Lagos Police recently released notice on their official Instagram page that musician Burna Boy has been arrested, interrogated, and will be arraigned in a Lagos criminal court on Monday, December 18, 2017.
The pop musician, Damini Ogulu, a.k.a Burna boy, who was sought for in connection with the robbery attack on another popular musician, Mr. 2kay at Eko Hotel early last month, reported, to the police today 15/12/2017 at about 1700 hours. He was subsequently arrested, interrogated and detained and would have his day in court on Monday 18/12/2017.
SP Chike Oti
Police Public Relations Officer,
Lagos State Police Command.
Ms. Uduak Legal Commentary & Analysis
A couple of things to note:
- Burna Boy chose the wrong venue to assault his fellow music colleague just because he did not like what the guy said to the media. He chose Eko Hotel & Suites.
- Eko Hotel & Suites is a 5 Star hotel in Lagos owned by the Chagroury Group, a company with a large business portfolio that according to Wikipedia includes “construction and property development, flour mills, water bottling and purification, glass manufacturing, insurance, hotels, furniture manufacturing, telecommunications, transportation, IT, catering and international financing.” Even if the Nigerian police wanted to live up to the expectations of being incompetent, they have no choice here because it is essential the hotel shows patrons locally and globally that they are safe when they book accommodations at the hotel. As I indicated, this is not a case Burna can easily get out of.
- Burna is not a rich guy or the son of a rich billionaire, where somehow the situation can be excused or explained away, as many situations involving the wealthy are in Nigeria. He is an incredibly talented musician who has a criminal rap sheet in the UK and has a bad reputation for being very difficult to work with.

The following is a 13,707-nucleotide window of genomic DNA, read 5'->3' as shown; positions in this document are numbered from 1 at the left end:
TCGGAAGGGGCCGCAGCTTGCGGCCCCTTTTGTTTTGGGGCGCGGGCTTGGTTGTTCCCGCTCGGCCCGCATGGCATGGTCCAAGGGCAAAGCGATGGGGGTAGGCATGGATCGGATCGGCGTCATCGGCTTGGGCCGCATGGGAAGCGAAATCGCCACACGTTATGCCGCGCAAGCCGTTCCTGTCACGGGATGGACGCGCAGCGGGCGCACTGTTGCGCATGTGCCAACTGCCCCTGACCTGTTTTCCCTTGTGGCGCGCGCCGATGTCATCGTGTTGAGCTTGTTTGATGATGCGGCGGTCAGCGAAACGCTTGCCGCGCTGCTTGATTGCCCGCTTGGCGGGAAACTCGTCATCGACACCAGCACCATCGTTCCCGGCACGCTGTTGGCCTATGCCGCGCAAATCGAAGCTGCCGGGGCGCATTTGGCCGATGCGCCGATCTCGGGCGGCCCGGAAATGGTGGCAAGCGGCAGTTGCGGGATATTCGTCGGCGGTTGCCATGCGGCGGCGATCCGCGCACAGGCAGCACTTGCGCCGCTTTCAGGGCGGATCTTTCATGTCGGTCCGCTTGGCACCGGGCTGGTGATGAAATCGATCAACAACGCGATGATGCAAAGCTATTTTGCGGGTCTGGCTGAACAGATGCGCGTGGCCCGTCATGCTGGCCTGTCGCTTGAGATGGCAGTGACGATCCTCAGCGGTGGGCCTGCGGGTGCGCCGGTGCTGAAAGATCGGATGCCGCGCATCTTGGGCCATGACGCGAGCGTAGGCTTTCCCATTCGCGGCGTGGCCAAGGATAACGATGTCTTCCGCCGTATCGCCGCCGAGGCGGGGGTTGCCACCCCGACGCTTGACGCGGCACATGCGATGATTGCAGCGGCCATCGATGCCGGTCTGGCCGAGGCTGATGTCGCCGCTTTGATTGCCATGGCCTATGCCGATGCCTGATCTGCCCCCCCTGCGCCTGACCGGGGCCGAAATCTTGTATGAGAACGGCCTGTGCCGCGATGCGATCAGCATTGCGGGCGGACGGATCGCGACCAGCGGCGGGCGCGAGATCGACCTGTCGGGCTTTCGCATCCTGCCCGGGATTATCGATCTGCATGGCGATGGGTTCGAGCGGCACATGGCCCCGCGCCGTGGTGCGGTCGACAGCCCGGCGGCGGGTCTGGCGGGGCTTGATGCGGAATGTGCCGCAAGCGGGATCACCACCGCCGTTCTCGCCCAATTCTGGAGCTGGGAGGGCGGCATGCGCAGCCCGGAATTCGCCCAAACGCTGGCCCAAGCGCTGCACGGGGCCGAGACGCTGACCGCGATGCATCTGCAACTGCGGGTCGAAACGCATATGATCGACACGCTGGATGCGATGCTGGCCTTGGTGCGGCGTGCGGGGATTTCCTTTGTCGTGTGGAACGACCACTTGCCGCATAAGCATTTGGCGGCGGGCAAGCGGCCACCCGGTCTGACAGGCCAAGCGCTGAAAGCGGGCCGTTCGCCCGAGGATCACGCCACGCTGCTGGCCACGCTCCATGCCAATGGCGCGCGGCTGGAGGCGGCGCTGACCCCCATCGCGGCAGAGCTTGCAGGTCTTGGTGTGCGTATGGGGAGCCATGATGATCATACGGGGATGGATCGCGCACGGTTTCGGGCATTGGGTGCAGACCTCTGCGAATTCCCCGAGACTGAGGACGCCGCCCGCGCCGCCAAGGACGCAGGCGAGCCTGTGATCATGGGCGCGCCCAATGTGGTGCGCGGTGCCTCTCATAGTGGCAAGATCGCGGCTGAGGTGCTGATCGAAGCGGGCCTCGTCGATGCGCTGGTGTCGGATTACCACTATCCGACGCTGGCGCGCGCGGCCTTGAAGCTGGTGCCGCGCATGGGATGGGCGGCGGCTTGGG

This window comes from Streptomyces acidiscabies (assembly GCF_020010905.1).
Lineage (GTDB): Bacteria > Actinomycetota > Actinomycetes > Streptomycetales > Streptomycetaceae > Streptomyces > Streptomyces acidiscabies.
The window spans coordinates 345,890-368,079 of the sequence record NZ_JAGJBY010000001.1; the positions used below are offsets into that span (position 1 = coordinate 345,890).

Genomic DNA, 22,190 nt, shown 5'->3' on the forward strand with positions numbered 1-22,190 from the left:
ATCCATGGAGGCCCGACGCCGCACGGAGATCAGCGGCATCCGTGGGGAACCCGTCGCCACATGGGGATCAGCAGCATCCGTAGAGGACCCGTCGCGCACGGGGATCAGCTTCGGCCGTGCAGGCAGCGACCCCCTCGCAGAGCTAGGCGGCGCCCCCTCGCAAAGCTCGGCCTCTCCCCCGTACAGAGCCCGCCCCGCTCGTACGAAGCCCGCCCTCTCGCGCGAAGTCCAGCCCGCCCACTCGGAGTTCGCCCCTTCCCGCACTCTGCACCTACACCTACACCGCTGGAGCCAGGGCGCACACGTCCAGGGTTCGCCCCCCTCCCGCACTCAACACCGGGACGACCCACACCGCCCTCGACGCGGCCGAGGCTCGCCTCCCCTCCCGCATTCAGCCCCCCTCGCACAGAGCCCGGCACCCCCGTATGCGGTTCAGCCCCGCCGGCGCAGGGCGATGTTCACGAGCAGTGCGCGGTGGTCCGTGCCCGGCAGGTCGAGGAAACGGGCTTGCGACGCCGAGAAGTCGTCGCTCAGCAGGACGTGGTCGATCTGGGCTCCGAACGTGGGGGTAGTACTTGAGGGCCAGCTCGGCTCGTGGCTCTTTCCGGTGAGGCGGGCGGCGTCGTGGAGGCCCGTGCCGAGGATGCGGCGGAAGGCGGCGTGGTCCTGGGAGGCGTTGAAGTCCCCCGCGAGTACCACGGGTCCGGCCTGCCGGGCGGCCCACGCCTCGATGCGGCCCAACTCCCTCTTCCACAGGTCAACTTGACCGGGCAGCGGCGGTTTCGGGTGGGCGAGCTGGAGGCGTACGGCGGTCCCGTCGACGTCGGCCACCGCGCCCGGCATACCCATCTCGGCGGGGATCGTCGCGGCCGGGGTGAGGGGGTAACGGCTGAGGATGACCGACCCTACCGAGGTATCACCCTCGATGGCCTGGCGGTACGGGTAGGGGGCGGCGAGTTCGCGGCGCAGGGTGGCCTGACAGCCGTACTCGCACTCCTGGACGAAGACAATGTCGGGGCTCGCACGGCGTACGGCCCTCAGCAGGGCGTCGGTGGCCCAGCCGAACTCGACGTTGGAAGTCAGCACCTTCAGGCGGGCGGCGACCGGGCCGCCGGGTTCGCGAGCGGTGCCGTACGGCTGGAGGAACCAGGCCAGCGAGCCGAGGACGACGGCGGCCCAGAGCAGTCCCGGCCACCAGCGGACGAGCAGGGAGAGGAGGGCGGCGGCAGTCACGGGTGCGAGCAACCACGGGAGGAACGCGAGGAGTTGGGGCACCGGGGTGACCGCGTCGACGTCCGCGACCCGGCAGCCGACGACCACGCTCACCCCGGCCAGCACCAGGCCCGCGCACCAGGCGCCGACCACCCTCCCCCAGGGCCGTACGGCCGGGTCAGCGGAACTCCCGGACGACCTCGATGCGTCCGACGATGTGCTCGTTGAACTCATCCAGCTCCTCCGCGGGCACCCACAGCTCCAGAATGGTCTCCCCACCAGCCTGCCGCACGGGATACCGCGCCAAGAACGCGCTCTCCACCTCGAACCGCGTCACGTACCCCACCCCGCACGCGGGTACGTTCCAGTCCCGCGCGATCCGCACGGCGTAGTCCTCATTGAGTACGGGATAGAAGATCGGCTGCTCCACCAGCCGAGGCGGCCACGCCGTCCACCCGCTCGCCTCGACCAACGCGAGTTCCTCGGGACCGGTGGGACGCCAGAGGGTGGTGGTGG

- Burna through statements on and offline clearly implicated himself as a principal who committed the crime, or at a minimum, an accomplice under Nigerian Criminal Law.
- Finally, revisit my prior republished discussions below on detentions and arraignments under Nigerian law. The police say Burna was interrogated. I hope he had a lawyer with him. Anytime you speak to the police about a crime, have your criminal defense lawyer present or get his/her approval before you speak to the police.
What does it mean to be “detained”?
When a person is detained, it means such person, the defendant, is kept in police custody or cell. Further, Nigeria’s Constitution requires that when the police effectuate an arrest without a warrant and the crime is a non-capital offence, the police must release the defendant on bail if they cannot bring the defendant before a court within 24 hours from the time they arrested and detained such defendant. There is an exception. If the 24 hours falls on a weekend or holiday, then the police have 48hours maximum to bring the defendant to court for an arraignment.
Burna was arrested this Friday so he will remain in jail since it is a weekend and technically should appear before a Judge by Monday for an arraignment.
What is an arraignment?
An “arraignment” is a legal fancy word for saying the first day a defendant makes an appearance in court where he is informed of the charges against him. In Nigeria, the Judge will inform the defendant of the charges against him, read the defendant his rights and ask how he pleads i.e. guilty or not guilty. In the USA, it is a similar procedure. We do add a “no contest” plea to the mix. This means a defendant can plead “guilty,” “not guilty” or “no contest.” A “no contest” plea is essentially the same as a guilty plea.
Finally, the judge will decide whether the defendant should be released on bail. In the USA, courts will look at a defendant’s ties to the community, the seriousness of the crime, whether the defendant has a criminal record, whether the defendant is a flight risk etc. The Judge assesses all of these factors as part of what is called a release on “OR” meaning your own recognizance. If all checks out, a defendant will be released on OR pending next court hearing. If all does not check out, then the judge can release the defendant on bail or not release him at all.
How about bail? How does that work?
The Nigerian police have the broad discretion, per the Criminal Procedure Act, to determine whether they will grant a criminal defendant bail. The judges tend to be passive and concede complete control to the police in that aspect. This creates opportunities for abuse that has been ongoing for decades within the legal justice system, specifically detentions without trials. I doubt, however, that this will be Burna’s reality.
Let’s see how this case shakes up.
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